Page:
Muñoz says the type of chili matters; the ají limo chili, or amarillo, is a must-have in Lima, he said. Even the limón merits special handling. “It’s important how you squeeze the lime,” Muñoz told me. “We use just the cheeks, because we don’t want the core or seeds that will give you those bitter oils.”
Over the last decade, gritty, traffic-snarled Lima has emerged as one of the hottest culinary destinations on the planet, stoked by an unlikely confluence of European and Asian sensibilities. Spanish colonists brought citrus fruits to Peru, while a small colony of Japanese arrived in the early 20th century.
Not coincidentally, the frigid Humboldt Current flows along Peru’s coast, producing one of the world’s most bountiful fisheries. But what, exactly, transpired to propel Lima onto the foodie hot list?
For lunch the next day I found my way to La Mar, Acurio’s popular cevicheria in the trendy Miraflores neighborhood. Sleekly informal, the chic venue sports a bamboo roof dotted with whirring ceiling fans, its tables plumped by businessmen in suits. The al fresco room wouldn’t be out of place in Miami Beach—one of four cities, in fact, where La Mar’s offshoots have taken root.
But lacking a reservation, the wait for a table at La Mar tops an hour. So I deviated to Maido, a nearby alternative Muñoz recommended.
At Maido, I got a taste of Peru's Japanese side—or, rather, the Nikkei side. The Nikkeis were people of Japanese ancestry who first emigrated to South America in 1899 to work in the cotton and sugar cane fields. Their influence on cuisine wasn't immediate—at first, Peruvians didn’t understand their ingredients or cooking methods—but soy sauce and ginger made their way into local cuisine, and eventually the Japanese began opening cevicherias.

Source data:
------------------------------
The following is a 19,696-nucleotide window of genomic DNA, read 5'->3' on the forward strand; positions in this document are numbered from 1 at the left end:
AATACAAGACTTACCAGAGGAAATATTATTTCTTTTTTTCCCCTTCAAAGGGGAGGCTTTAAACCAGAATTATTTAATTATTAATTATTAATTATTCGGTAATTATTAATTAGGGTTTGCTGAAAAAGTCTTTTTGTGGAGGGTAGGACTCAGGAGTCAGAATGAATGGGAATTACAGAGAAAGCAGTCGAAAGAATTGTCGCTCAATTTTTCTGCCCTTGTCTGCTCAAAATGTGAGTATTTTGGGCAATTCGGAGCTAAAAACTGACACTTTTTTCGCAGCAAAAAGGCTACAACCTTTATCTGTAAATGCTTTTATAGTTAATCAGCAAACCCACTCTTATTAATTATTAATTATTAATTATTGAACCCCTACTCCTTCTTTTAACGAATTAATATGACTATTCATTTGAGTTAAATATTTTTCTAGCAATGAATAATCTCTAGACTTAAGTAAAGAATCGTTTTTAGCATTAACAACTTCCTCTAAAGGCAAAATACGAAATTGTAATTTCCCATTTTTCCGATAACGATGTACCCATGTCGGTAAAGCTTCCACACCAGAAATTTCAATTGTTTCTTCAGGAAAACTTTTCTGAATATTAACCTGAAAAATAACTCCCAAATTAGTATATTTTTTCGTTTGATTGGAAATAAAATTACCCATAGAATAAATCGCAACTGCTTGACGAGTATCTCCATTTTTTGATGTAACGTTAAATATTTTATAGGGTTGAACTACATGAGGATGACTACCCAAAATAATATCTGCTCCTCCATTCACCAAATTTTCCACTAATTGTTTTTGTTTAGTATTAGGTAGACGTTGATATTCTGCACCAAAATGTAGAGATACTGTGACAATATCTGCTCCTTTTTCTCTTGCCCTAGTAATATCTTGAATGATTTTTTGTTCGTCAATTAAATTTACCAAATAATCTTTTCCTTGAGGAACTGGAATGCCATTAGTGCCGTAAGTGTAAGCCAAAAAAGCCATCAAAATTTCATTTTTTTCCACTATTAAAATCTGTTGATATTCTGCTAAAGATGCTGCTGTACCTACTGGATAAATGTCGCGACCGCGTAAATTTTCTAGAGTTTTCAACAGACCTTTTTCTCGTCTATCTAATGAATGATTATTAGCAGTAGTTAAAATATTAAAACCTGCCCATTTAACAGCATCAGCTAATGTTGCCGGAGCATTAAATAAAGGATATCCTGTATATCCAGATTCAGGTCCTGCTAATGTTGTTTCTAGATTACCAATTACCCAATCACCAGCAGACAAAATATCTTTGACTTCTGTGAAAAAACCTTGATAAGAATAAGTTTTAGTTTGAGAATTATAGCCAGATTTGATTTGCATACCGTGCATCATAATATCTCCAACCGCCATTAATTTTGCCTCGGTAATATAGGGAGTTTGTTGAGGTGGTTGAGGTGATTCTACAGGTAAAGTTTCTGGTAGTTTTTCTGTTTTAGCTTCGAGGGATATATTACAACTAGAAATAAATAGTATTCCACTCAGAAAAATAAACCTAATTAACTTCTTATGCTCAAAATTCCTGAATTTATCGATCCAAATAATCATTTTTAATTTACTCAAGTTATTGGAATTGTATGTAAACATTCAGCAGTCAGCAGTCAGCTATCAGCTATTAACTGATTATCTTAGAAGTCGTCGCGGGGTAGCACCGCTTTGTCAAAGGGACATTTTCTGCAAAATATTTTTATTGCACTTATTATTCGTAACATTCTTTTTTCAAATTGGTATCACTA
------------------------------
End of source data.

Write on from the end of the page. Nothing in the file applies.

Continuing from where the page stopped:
“In the 1970s, Japanese companies like Toyota and Mitsubishi started exporting to Peru,” explained Mitsuharu Tsumura, Maido’s Peruvian-born chef-owner. Nobu Matsuhisa, a classically trained Japanese sushi chef, came to Lima at the age of 24 to open a sushi restaurant, but found himself limited by the range of ingredients available in Peru. “He had to adapt, to improvise to do Japanese cuisine, but using Peruvian ingredients.” In the process Matsuhisa created what he later dubbed "Nobu Style," eventually growing it into a global restaurant empire.
In Peru, this merging of Japanese and Peruvian techniques is known as Nikkei cuisine. At Maido, Tsumura offers a 15-course tasting menu called the Nikkei Experience Tribute, a gastronomic foray to the outer frontiers of sushi preparation teased with a new wave take on Peruvian cooking. There's a “sivinche” of river prawns, sea urchins converted to gelatin, and freeze-dried ceviche juice topped with chili dust. A confit of guinea pig (cuy) and grilled pigeon are other courses that ground the menu firmly in the South American terroir.
Tsumura takes the basic concepts of sushi and ceviche and fuses his Peruvian and Japanese influences to foster an otherworldly dining experience. Scroll through the photo gallery below for a taste of Lima’s unique restaurant, Maido.